Company Projects: Get Everyone Involved
Engaged employees get the job done.
Picture this. A workplace filled with staff members excited about their work, driven to do their best and striving for improvements every day.
Whistling while you work isn’t just for the Snow White crew of dwarves. Getting employees excited about company projects and striving to do their best isn’t simply a Disney fantasy. It doesn’t mean just general enthusiasm; the idea is to empower employees to make decisions and ensure that they are on the right track. In other words, whistling is optional but engagement with your work is not.
Engagement of people is one of the top eight quality management principles according to ISO. It makes sense that no matter what your company does, it’s important to get employees involved and engaged in an organization.
Whether it’s through useful employee suggestions, continuous improvement ideas, or just making the workplace a pleasant and productive environment, engaged employees offer many benefits. Discussing new ways of doing things not only leads to potential improvements for the company, but it makes for a more satisfying career.
According to ISO, as seen on the ASQ site, engagement of people entails the following:
- Ensure that people’s abilities are used and valued
- Make people accountable
- Enable participation in continual improvement
- Evaluate individual performance
- Enable learning and knowledge sharing
- Enable open discussion of problems and constraints
Who wouldn’t want to work in this kind of environment? While all of these ideas may sound like common sense, it could be difficult to put them into practice, especially if the company culture has previously not worked this way. When leaders encourage open discussions, participation in improvement efforts, and accountability, it could seem difficult to implement all at once. And furthermore, getting all employees fired about their work may take a few different strategies.
Is it time for a party? Or at least a plaque honoring an employee’s achievements? Employee incentives—not limited just to compensation—can include features such as flexible work hours, personal development, informal recognition, awards, and celebrations. As Rob Bryant explains on ASQ TV, a plaque can be more meaningful in some cases than a small bonus that could be quickly forgotten. Being concerned about an employee’s wellbeing can mean better results in the long run. He goes on to say that taking care of employees may be more of a priority than taking care of customers. In other words, if the employees are invested in their work and their projects, they will work harder to satisfy the customers.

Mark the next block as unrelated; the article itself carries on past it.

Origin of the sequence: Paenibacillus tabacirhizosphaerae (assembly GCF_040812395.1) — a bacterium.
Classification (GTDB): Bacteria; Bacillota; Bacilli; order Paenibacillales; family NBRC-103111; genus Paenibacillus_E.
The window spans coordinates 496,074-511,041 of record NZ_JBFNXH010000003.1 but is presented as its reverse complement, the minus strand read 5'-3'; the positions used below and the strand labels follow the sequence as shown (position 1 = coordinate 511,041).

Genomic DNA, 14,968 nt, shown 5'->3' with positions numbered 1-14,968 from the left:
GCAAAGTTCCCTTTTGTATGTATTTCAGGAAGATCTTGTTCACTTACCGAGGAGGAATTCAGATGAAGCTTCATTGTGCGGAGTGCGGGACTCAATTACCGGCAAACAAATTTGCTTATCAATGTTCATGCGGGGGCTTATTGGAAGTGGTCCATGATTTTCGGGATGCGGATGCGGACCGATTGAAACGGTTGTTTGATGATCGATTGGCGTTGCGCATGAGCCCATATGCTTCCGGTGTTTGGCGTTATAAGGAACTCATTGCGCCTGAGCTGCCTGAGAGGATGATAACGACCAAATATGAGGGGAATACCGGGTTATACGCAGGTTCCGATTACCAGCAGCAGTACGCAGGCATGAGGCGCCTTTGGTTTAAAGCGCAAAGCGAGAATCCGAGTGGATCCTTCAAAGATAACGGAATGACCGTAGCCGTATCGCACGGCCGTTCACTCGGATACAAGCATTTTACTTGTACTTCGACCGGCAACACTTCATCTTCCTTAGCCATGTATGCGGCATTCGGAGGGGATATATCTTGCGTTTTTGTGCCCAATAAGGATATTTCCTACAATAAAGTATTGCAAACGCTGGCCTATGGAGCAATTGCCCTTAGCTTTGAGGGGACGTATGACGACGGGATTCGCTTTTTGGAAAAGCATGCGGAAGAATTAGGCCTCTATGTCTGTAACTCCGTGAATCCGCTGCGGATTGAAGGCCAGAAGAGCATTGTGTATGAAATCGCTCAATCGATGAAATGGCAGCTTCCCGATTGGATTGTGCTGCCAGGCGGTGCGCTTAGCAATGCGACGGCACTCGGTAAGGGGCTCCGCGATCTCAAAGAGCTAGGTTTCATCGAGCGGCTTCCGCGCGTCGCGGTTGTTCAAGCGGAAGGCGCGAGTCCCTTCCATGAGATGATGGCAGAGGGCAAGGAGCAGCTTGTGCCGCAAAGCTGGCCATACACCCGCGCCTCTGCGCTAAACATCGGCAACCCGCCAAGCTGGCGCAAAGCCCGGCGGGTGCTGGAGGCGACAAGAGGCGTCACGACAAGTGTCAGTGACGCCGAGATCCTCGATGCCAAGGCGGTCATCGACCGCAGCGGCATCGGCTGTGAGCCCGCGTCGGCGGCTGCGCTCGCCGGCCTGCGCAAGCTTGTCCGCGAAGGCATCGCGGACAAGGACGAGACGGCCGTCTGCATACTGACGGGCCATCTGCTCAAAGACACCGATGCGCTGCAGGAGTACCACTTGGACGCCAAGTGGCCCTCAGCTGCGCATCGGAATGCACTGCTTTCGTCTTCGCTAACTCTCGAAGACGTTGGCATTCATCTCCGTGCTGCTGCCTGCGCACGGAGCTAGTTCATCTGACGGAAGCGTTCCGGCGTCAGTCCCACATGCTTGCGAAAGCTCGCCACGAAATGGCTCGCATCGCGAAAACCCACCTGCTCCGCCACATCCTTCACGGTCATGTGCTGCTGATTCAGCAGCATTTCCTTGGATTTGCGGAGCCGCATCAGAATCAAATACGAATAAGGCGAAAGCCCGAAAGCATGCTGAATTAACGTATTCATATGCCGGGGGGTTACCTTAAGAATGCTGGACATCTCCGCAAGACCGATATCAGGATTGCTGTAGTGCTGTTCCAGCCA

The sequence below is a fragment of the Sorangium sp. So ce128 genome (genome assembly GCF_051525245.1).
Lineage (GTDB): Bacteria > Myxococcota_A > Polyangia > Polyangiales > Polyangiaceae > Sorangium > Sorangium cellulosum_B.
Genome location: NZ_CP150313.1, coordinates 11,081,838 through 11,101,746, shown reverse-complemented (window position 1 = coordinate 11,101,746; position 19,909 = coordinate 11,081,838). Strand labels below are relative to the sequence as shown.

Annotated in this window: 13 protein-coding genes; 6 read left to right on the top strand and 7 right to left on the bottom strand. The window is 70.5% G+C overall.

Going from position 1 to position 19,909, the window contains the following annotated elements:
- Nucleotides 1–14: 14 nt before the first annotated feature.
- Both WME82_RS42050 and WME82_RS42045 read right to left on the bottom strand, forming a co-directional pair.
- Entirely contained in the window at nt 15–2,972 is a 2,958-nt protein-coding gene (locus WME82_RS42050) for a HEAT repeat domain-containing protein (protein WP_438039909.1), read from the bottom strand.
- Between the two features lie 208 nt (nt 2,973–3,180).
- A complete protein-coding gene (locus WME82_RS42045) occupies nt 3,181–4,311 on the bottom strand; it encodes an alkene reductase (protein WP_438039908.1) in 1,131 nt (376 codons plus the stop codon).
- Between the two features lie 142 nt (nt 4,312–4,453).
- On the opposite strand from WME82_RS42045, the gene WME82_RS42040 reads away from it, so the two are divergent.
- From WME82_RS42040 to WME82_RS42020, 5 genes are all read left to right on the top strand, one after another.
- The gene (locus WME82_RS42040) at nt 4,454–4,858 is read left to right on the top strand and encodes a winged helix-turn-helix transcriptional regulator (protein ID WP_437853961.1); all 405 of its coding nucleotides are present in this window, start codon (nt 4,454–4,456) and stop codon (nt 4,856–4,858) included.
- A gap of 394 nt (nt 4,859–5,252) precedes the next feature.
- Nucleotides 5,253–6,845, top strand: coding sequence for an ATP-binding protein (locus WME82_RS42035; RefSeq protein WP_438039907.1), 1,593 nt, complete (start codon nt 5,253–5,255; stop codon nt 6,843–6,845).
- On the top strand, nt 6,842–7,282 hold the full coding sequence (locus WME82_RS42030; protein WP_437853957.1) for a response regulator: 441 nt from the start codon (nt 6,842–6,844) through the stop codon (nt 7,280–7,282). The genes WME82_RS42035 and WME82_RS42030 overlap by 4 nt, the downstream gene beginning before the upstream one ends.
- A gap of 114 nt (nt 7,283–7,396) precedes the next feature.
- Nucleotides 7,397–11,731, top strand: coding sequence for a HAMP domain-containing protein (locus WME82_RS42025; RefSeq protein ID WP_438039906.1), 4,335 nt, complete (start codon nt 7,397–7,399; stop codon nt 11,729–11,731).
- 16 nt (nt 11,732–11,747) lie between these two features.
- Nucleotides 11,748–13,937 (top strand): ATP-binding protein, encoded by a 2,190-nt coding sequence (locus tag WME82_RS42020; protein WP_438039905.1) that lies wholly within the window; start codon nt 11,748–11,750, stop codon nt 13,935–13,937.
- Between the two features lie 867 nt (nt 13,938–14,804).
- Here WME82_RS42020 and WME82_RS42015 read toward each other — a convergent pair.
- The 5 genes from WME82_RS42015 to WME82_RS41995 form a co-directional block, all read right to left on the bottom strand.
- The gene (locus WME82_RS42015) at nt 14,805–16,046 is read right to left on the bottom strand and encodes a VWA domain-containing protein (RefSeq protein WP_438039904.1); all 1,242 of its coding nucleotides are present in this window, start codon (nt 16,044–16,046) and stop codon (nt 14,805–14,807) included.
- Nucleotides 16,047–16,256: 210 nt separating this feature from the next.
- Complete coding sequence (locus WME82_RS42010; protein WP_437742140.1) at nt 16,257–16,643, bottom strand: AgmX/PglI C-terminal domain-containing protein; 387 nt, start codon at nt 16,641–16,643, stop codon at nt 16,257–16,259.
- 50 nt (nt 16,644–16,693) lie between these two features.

Becoming an engaged company yields a positive feedback loop. In another ASQ TV episode, Alyce Nelson, executive coach and quality principal of FAS. Inc., explained how engagement is infectious. On the other hand, a negative workplace could be described as a “puppy mill,” she says. Companies have a hard time retaining employees so they don’t invest in employees. Rather, they hire a large number of younger employees and simply churn through staff. Though it may seem like a difficult undertaking, building an engaged workforce will pay off.
“If you can bear the opportunity to create an engaged environment for your company,” Nelson says, “you will have employees that stay with you for a long, long time and they will do things for your company.”
If you’re interested in personal coaching, this can be a good place to begin the process. Another simple way is to start listening to your employees and understanding their motivations.
There are a myriad of ways to improve employee engagement. ASQ Fellow Manu Vora, chairman and president of Business Excellence Inc., wrote about this topic for a previous ASQ roundtable and offers this advice on effective employee engagement:
- “Recruit employees with talent and train them for skills
- Involve employees by exposing them to effective teamwork, orientation, mentoring, and effective meeting management practices.
- Motivate employees by establishing recognition and suggestion systems. Follow the Theory of Strengths
- Develop employees with appropriate education and training, timely performance feedback, and coaching.
- Retain key employees with regular dialogue between supervisor and employee at least quarterly”
Simple ideas such as mentoring, coaching, and regularly scheduled discussions with staff can lead to greater growth for the company and the individual employee. Try it and see what difference it makes. One key aspect relates to the decision-making process.
Employee empowerment centers on empowered decision-making, according to ASQ. Instead of waiting to be told what to do, an empowered workforce can go ahead and get things done. Rob Bryant offers these questions to start the process: “How can we grow? Do I belong? What do I give? What do I get?” He also recommends being honest in your dealings with staff, making sure they know what’s expected of them, and giving them the tools needed. In addition, ensuring employees are in the right roles can help them do their best and also build confidence. If you’d like more information, ASQ offers resources related to employee empowerment.
The opposite approach will just lead to stagnation. In one ASQ video, unengaged employees are compared to zombies, sucking the life from a company. If your company looks like a Halloween movie, it may be time to start making some changes. In time, this zombie workforce could turn into the stars of the organization, leading to bigger and better things all around.